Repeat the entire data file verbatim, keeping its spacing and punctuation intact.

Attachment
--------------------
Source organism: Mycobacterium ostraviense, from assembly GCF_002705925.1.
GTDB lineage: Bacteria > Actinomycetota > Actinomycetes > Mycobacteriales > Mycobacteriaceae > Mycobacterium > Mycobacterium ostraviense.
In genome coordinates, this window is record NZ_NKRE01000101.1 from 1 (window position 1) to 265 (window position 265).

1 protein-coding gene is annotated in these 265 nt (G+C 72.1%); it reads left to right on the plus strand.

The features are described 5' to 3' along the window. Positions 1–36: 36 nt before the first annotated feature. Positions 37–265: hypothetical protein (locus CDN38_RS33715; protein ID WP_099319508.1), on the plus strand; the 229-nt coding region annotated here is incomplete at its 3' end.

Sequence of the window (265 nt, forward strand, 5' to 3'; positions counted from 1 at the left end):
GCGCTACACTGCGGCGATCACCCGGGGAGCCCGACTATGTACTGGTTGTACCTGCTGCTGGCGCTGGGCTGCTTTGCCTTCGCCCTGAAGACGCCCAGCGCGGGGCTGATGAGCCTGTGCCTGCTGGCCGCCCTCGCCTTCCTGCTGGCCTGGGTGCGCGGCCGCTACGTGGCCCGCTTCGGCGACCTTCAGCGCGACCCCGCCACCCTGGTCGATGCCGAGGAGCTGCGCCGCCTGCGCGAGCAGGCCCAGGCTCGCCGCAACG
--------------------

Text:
Source organism: Mycobacterium ostraviense, from assembly GCF_002705925.1.
GTDB lineage: Bacteria > Actinomycetota > Actinomycetes > Mycobacteriales > Mycobacteriaceae > Mycobacterium > Mycobacterium ostraviense.
In genome coordinates, this window is record NZ_NKRE01000101.1 from 1 (window position 1) to 265 (window position 265).

1 protein-coding gene is annotated in these 265 nt (G+C 72.1%); it reads left to right on the plus strand.

The features are described 5' to 3' along the window. Positions 1–36: 36 nt before the first annotated feature. Positions 37–265: hypothetical protein (locus CDN38_RS33715; protein ID WP_099319508.1), on the plus strand; the 229-nt coding region annotated here is incomplete at its 3' end.

Sequence of the window (265 nt, forward strand, 5' to 3'; positions counted from 1 at the left end):
GCGCTACACTGCGGCGATCACCCGGGGAGCCCGACTATGTACTGGTTGTACCTGCTGCTGGCGCTGGGCTGCTTTGCCTTCGCCCTGAAGACGCCCAGCGCGGGGCTGATGAGCCTGTGCCTGCTGGCCGCCCTCGCCTTCCTGCTGGCCTGGGTGCGCGGCCGCTACGTGGCCCGCTTCGGCGACCTTCAGCGCGACCCCGCCACCCTGGTCGATGCCGAGGAGCTGCGCCGCCTGCGCGAGCAGGCCCAGGCTCGCCGCAACG